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Steven Chen
Steven Chen
Articles (106)  | Author's Website |

What We Learned From the Decade-Long Shareholder Success at MasterCard and Visa

A multi-layer moat with a multi-cylinder growth engine

February 10, 2020 | About:

New York-based MasterCard (NYSE:MA) and California-based Visa (NYSE:V) are the two leading players of the four-company oligopoly of payment processing outside of China. They are also the only two “pure plays” in the space, unlike American Express (NYSE:AXP) and Discover (NYSE:DFS), both of which also issue their own cards to end-users.

Unarguably, both names symbolize quality and growth and, in our view, belong to the scarce species of “wonderful businesses.” As you can see below, MasterCard and Visa consistently generated high free cash return on assets while increasing the top-line year-over-year by between 2% and 21% every year for the last decade.

So what can we learn from both companies’ success in creating tremendous shareholder value? First of all, we observe that these are highly-profitable, scalable, easy-to-understand businesses requiring minimal tangible assets to operate.

The resulting superior returns on capital are so desirable that they would not last long without an impenetrable economic moat. In this regard, neither MasterCard nor Visa relies on one single source to resist competition. As a matter of fact, we could easily recognize a few enduring competitive edges around their business model: e.g., a two-sided network effect connecting consumers and merchants, a well-recognized global brand, economies of scale to invest in technology, product and branding, a single strategic focus on payment processing and a global payment network that is difficult to replicate. In the meantime, the industry is also favorable to investors thanks to its high barrier of entry and oligopoly structure.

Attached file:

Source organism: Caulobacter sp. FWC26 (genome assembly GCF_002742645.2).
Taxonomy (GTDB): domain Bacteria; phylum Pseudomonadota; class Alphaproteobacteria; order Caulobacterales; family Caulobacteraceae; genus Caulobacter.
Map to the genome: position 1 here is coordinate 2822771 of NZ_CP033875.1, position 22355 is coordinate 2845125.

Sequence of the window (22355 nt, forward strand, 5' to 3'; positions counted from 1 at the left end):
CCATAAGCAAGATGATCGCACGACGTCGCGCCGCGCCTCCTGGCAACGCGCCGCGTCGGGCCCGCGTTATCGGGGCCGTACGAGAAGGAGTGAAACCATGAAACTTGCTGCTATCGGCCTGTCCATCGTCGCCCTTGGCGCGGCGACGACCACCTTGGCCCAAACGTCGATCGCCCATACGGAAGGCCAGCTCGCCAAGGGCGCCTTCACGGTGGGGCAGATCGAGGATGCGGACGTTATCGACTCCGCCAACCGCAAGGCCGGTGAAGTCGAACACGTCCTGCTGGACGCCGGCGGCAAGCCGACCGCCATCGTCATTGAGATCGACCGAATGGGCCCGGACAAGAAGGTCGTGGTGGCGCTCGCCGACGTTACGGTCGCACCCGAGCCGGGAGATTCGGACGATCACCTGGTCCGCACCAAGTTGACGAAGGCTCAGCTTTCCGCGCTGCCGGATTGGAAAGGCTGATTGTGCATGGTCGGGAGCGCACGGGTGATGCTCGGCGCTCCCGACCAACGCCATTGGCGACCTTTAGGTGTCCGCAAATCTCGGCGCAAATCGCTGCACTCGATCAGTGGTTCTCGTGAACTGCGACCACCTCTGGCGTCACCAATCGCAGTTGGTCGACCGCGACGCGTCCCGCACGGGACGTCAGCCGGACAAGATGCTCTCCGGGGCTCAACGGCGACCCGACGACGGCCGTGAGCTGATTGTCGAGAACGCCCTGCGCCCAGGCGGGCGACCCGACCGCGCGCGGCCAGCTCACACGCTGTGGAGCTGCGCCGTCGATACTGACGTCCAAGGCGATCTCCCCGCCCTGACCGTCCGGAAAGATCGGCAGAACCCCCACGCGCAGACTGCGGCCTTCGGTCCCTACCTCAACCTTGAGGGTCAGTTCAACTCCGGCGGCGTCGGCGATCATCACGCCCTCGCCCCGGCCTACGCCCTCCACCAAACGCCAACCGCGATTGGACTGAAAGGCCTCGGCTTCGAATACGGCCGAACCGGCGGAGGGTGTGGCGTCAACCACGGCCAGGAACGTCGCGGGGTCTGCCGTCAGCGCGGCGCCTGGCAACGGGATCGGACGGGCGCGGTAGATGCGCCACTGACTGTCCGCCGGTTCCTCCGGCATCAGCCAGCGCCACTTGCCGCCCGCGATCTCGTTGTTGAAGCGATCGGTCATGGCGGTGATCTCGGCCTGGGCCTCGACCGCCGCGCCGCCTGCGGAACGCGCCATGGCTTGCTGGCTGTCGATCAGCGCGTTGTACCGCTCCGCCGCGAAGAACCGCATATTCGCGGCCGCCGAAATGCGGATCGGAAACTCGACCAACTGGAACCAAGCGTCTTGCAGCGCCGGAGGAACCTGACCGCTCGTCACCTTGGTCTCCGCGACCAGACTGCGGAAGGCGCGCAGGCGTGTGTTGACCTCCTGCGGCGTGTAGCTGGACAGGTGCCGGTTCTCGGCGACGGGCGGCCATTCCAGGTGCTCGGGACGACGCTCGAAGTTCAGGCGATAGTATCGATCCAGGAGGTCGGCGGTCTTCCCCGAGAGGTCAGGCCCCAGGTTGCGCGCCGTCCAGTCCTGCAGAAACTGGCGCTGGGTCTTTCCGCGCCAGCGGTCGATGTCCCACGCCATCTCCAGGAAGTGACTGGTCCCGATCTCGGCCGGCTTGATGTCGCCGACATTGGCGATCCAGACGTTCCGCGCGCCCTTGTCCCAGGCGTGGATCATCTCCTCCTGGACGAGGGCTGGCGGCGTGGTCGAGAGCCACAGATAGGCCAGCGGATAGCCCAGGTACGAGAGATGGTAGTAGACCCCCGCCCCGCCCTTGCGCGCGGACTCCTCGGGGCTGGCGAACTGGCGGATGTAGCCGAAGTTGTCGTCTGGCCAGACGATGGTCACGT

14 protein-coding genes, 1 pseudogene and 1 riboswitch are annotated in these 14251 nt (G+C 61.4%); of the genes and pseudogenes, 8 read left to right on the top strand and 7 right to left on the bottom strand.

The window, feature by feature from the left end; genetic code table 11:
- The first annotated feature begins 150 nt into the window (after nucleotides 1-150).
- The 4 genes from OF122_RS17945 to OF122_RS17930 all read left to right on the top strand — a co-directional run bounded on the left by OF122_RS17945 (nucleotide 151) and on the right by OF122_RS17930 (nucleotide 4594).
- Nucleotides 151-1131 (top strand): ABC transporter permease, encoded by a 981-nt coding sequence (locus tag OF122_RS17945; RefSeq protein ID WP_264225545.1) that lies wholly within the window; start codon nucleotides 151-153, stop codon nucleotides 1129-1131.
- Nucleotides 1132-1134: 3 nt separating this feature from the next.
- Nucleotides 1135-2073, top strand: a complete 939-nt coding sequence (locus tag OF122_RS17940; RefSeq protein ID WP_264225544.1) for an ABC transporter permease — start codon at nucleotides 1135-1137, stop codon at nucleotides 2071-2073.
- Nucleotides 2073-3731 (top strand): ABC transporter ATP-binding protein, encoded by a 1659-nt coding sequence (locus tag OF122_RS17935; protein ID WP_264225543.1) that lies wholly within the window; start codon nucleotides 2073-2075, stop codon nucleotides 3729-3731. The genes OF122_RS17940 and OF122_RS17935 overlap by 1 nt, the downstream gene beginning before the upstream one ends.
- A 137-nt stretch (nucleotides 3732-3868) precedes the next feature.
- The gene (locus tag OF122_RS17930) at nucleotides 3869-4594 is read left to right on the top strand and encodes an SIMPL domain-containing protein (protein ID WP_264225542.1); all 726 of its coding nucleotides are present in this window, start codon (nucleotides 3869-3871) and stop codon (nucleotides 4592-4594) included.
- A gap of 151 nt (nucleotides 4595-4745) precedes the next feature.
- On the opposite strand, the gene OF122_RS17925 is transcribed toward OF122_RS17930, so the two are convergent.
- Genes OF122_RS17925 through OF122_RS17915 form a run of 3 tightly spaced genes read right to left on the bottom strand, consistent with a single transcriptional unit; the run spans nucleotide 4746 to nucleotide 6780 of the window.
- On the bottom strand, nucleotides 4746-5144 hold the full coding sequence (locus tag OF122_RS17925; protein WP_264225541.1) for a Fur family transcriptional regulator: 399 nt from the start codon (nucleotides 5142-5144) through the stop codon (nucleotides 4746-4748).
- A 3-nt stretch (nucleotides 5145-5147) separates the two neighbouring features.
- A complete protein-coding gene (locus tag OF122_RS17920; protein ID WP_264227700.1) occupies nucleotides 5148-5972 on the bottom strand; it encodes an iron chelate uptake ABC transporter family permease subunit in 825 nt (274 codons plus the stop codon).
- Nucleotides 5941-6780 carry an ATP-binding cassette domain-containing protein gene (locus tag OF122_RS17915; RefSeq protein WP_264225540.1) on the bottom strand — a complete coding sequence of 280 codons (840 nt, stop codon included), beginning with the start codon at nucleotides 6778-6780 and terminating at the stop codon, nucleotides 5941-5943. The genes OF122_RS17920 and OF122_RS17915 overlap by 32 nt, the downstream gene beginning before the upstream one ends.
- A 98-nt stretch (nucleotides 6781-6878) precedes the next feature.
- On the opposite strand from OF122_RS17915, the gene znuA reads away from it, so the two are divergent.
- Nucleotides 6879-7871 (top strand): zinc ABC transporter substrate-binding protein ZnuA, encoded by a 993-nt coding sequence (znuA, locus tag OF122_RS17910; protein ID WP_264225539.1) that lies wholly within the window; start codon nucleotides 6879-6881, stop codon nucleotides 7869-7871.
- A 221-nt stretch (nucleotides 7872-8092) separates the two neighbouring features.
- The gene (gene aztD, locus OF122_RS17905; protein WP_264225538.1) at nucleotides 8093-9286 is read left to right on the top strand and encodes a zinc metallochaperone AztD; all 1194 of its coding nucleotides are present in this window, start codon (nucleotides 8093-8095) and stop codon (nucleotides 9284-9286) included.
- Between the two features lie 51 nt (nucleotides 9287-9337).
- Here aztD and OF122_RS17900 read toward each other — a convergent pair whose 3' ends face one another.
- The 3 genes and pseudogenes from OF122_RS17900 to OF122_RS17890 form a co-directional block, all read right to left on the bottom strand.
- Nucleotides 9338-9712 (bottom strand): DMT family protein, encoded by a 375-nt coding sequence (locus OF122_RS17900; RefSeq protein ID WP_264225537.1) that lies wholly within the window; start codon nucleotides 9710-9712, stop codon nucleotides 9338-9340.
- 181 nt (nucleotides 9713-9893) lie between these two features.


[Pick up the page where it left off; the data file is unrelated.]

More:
As with a multi-layer moat to defend super-normal returns, a multi-cylinder growth engine plays an effective role in driving uninterrupted and value-generative business expansion. MasterCard and Visa can organically grow in a number of ways. For instance, both companies reinvest their earnings to launch adjacent products and services such as person-to-person payment and international remittance, develop new technology like blockchain and expand internationally. In a typical year, both MasterCard and Visa retain around 20% of their annual profits.

Moreover, the “war on cash” is providing a sizable runway, given that cash is still the world’s most frequently used payment method (more than 80% of total transactions in 2017, according to Ajay Banga, CEO of MasterCard). Other tailwinds include the increasing adoption of digital payment and increasing consumer spending globally. Lastly, MasterCard and Visa have also been great pick-and-shovel plays to benefit from the e-commerce war.

One minor concern is that both companies have been buying back shares massively to return capital to owners. However, the valuation has steadily climbed over the last decade and is currently near all-time-high for both stocks (see below), which should legitimately raise some concern about the effectiveness of value creation for shareholders moving forward.

Disclosure: The mention of any security in this article does not constitute an investment recommendation. Investors should always conduct careful analysis themselves or consult with their investment advisors before acting in the stock market. We own shares of MasterCard.

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About the author:

Steven Chen
Steven CHEN is a quality-focused investor (with bottom-up opportunistic approaches), an ex-hedge fund analyst on Wall Street, a serial entrepreneur, computer scientist, and free-market capitalist.

Steven is the Managing Partner of Urbem Partnership, a value/quality-focused investment partnership fund (www.urbem.capital), and Urbem Capital, the research boutique that focuses on the highest-quality 0.1% of all public companies worldwide.

Steven can be reached at [email protected] or through LinkedIn.

Visit Steven Chen's Website


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